SPRINGFIELD, Mass. — Lamont “Momo” Jones, the MAAC Player of the Year, took his place on the riser, folded his arms on the table and buried his face in his arms. Asked a question, he struggled to lift his head and respond.
“Momo’s obviously been very, very sick,” said Iona coach Tim Cluess.
Obviously? When exactly did it become so obvious? When Jones scored 12 points in the first half? While he was blitzing Canisius for 21 in the second? Should it have been deduced he was feeling mighty poorly when he hit the rim on that one free throw while going 14 of 14 from the foul line?
“Honestly I don’t know what I have,” said Jones, his eyes rheumy. “Whatever it is it don’t feel good.”
The only thing obvious at the MassMutual Center on Saturday evening was that Canisius had no answers when it came to guarding Jones and his backcourt mate, Sean Armand. They penetrated the lane with impunity. They combined for 57 points and a 25-of-26 showing at the free throw line. They’re a big part of the reason the Gaels outlasted the Griffs, 89-85, and return to the MMC this afternoon for a semifinal date with Niagara.
“Obviously it’s huge for us to have both of them playing the way they’re capable of playing again together,” Cluess said. “And I think it’s going to be a battle tomorrow because the guys we’re playing have guards just like that and hopefully our guards can be a little better than theirs tomorrow.”
Canisius guard Billy Baron said earlier in the week that the Griffs could live with a loss if missed shots did them in. That isn’t what did them in. They could neither keep Jones and Armand out of the lane nor defend them when they entered. They lost the rebounding battle by nine in the decisive second half. It was David Laury’s offensive board off a Jones miss that lead to a driving bank shot by Jones and an 80-77 lead with 1:55 left.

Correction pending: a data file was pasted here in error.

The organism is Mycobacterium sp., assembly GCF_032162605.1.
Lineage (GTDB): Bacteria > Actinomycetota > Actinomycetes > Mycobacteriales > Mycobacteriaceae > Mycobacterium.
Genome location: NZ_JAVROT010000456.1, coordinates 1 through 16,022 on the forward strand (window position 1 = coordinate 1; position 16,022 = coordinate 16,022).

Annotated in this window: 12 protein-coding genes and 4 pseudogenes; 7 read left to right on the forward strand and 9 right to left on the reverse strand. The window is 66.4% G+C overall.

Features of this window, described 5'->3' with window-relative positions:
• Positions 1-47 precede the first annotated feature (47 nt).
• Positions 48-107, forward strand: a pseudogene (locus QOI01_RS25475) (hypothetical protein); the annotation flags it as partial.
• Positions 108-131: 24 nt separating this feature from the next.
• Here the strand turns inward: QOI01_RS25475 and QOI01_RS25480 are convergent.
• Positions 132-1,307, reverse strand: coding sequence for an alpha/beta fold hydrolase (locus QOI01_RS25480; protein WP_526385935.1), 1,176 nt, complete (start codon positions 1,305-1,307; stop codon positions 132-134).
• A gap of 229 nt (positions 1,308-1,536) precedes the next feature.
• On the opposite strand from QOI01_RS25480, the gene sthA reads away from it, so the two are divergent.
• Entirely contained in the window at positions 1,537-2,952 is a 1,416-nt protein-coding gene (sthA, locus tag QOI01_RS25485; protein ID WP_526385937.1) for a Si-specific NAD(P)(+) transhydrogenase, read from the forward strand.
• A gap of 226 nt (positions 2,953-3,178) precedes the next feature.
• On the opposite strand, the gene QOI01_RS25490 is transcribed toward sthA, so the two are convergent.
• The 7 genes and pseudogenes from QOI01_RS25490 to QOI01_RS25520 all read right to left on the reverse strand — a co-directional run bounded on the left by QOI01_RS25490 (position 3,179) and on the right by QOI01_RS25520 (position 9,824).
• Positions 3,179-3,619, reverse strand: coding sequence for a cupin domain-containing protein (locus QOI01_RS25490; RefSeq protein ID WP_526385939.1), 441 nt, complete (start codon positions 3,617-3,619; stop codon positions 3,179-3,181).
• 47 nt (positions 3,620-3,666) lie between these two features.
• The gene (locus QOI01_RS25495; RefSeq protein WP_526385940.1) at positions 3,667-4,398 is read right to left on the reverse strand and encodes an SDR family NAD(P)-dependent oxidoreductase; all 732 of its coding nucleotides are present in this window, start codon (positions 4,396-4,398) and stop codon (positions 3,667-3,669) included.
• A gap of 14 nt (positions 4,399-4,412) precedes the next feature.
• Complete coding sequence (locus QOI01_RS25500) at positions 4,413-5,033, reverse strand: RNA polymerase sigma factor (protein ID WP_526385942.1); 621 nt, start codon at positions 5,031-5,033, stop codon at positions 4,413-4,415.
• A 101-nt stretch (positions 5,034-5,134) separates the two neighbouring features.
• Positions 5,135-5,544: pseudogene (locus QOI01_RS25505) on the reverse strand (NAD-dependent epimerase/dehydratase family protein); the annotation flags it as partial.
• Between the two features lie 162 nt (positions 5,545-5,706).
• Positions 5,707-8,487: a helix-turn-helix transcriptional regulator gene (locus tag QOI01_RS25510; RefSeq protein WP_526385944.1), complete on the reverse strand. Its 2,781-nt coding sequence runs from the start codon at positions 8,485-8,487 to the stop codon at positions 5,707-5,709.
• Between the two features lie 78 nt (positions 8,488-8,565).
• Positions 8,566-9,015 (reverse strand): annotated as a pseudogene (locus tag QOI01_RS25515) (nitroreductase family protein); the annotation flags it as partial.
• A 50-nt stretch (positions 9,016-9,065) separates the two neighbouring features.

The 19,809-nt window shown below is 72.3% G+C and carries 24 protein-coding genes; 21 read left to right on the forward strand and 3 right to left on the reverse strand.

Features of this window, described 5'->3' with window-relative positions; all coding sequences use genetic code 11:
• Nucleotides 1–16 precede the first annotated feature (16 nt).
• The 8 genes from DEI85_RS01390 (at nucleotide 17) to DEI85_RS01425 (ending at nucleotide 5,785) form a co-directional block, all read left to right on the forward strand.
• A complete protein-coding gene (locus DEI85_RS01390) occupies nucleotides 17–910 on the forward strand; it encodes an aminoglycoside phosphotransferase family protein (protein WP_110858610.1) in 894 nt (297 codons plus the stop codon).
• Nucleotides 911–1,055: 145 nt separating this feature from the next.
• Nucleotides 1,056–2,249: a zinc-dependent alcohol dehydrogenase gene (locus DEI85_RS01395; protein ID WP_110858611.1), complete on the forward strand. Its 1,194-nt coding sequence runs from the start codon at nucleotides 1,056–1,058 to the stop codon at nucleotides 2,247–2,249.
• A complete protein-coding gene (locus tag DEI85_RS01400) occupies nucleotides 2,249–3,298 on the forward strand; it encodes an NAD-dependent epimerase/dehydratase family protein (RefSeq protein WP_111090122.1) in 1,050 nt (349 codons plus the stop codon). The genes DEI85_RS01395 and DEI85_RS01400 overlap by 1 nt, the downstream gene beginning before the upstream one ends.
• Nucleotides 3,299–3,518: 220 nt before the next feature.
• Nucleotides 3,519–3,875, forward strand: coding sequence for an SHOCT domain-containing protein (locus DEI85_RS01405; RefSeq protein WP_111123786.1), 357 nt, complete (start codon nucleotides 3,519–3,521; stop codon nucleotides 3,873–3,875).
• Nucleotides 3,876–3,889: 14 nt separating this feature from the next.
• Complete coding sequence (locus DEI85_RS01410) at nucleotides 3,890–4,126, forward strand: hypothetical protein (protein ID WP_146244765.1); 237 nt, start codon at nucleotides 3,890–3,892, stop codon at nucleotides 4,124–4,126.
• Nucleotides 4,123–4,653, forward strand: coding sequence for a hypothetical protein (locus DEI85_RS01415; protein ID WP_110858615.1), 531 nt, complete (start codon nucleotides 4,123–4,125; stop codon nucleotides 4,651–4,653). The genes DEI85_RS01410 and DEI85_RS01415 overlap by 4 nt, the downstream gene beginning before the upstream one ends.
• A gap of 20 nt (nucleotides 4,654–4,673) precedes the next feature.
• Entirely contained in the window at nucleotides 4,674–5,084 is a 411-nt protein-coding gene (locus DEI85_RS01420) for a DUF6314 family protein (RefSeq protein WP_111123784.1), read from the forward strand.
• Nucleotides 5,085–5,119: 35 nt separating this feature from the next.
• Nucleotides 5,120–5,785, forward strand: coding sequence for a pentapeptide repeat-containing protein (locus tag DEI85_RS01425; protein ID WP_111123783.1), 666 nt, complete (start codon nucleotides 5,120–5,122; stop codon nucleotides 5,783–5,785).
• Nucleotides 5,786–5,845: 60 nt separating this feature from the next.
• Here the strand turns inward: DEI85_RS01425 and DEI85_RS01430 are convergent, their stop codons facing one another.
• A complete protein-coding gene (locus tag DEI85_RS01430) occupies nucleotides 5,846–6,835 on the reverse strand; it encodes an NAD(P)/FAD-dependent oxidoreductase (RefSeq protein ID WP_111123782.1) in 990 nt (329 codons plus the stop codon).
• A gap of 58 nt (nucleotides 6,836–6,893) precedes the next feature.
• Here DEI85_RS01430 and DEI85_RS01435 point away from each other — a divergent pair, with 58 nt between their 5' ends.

“When Dave comes to work he’s one of the best players in the league,” Armand said of Laury’s 14-rebound effort. “He came to work and we needed him.”
“That was a huge, huge play,” Griffs coach Jim Baron said of Jones’ shot. “I got to give them credit because they did what they had to do.”
Canisius trailed by 12 with 13:27 remaining but finally forced a few turnovers that led to transition baskets that pulled them back into the game. They had drawn to within 78-77 on an inside basket by Chris Manhertz (13 points, 11 rebounds) but couldn’t complete the comeback.
Down three, Manhertz missed a contested 5-footer and Iona’s Taaj Ridley countered with an inside basket. Then Harold Washington (17 points) came up short on a drive and stepped out of bounds before retrieving the ball. Ridley hit a free throw at the other end and Canisius remained at least five points down until Billy Baron (24 points) nailed a three near the end.
The Griffs had their gripes.
“They had 40 foul shots,” Jim Baron said. “I don’t know if I played a game this year where a team had 40 foul shots.
“A couple of crucial plays that I can’t wait to see. Harold stepping out of bounds. I thought he was inbounds. I thought he was clearly inbounds. That was a huge, huge play.”
The fact remains the Griffs didn’t execute on the defensive end of the floor. They knew Armand’s capabilities. He threw down 32 on them in mid-January. And although Jones hadn’t gone off on them in the regular season he led the conference in scoring at better than 20 points a game. The two are deadly outside shooters. Allowing them to penetrate the paint is to invite double jeopardy.
“We talked about stepping in and taking charges so that they don’t run over us, but you know …,” Baron said. “That’s why I was telling our guys, we need to step in on them. That’s how you got to counter them. Because if not, then they get 40 free throws.”
“I think that’s our game plan every game is to try to just attack them to get open shots for our big guys and the guys on the perimeter and I think tonight we were successful at that,” Jones said.
Billy Baron took his spot on the riser with a faraway look in his eye. He’s one of four transfers who joined in the lineup this year and lifted the Griffs from the conference basement to 11 wins in league and great ambitions.
“The whole season we talked about going to the NCAA Tournament. So very disappointing. Extremely disappointing.”